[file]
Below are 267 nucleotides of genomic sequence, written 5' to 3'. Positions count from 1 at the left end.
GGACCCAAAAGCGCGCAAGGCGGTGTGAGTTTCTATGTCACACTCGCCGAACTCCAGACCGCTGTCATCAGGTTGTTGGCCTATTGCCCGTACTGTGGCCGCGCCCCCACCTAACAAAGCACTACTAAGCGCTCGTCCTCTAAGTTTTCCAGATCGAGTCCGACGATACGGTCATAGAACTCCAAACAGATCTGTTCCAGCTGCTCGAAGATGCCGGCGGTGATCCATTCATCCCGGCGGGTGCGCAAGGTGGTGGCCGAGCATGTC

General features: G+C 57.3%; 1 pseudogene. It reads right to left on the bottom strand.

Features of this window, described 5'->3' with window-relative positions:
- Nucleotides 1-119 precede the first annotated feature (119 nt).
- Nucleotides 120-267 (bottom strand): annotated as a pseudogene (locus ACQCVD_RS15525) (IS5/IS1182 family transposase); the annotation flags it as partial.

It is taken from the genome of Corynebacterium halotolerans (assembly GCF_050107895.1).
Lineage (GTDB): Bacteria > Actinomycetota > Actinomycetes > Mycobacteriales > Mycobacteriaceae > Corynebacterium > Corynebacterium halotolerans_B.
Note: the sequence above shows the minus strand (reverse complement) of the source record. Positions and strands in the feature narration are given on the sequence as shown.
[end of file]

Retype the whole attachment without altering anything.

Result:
Below are 267 nucleotides of genomic sequence, written 5' to 3'. Positions count from 1 at the left end.
GGACCCAAAAGCGCGCAAGGCGGTGTGAGTTTCTATGTCACACTCGCCGAACTCCAGACCGCTGTCATCAGGTTGTTGGCCTATTGCCCGTACTGTGGCCGCGCCCCCACCTAACAAAGCACTACTAAGCGCTCGTCCTCTAAGTTTTCCAGATCGAGTCCGACGATACGGTCATAGAACTCCAAACAGATCTGTTCCAGCTGCTCGAAGATGCCGGCGGTGATCCATTCATCCCGGCGGGTGCGCAAGGTGGTGGCCGAGCATGTC

General features: G+C 57.3%; 1 pseudogene. It reads right to left on the bottom strand.

Features of this window, described 5'->3' with window-relative positions:
- Nucleotides 1-119 precede the first annotated feature (119 nt).
- Nucleotides 120-267 (bottom strand): annotated as a pseudogene (locus ACQCVD_RS15525) (IS5/IS1182 family transposase); the annotation flags it as partial.

It is taken from the genome of Corynebacterium halotolerans (assembly GCF_050107895.1).
Lineage (GTDB): Bacteria > Actinomycetota > Actinomycetes > Mycobacteriales > Mycobacteriaceae > Corynebacterium > Corynebacterium halotolerans_B.
Note: the sequence above shows the minus strand (reverse complement) of the source record. Positions and strands in the feature narration are given on the sequence as shown.